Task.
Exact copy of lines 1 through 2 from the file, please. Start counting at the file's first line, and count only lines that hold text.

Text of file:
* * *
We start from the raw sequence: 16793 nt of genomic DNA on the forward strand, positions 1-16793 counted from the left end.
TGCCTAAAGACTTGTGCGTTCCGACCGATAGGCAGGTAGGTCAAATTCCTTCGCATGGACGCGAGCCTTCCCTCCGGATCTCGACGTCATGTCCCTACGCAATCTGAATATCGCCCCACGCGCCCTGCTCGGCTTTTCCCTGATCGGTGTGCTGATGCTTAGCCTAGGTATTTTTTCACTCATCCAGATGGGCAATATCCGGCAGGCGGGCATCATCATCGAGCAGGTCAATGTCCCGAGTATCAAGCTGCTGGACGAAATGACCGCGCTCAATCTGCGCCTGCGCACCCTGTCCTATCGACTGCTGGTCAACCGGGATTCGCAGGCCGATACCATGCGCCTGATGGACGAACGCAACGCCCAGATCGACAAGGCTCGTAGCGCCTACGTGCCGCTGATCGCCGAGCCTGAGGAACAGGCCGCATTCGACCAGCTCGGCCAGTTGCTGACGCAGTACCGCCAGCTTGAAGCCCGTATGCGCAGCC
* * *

We start from the raw sequence: 16793 nt of genomic DNA on the forward strand, positions 1-16793 counted from the left end.
TGCCTAAAGACTTGTGCGTTCCGACCGATAGGCAGGTAGGTCAAATTCCTTCGCATGGACGCGAGCCTTCCCTCCGGATCTCGACGTCATGTCCCTACGCAATCTGAATATCGCCCCACGCGCCCTGCTCGGCTTTTCCCTGATCGGTGTGCTGATGCTTAGCCTAGGTATTTTTTCACTCATCCAGATGGGCAATATCCGGCAGGCGGGCATCATCATCGAGCAGGTCAATGTCCCGAGTATCAAGCTGCTGGACGAAATGACCGCGCTCAATCTGCGCCTGCGCACCCTGTCCTATCGACTGCTGGTCAACCGGGATTCGCAGGCCGATACCATGCGCCTGATGGACGAACGCAACGCCCAGATCGACAAGGCTCGTAGCGCCTACGTGCCGCTGATCGCCGAGCCTGAGGAACAGGCCGCATTCGACCAGCTCGGCCAGTTGCTGACGCAGTACCGCCAGCTTGAAGCCCGTATGCGCAGCC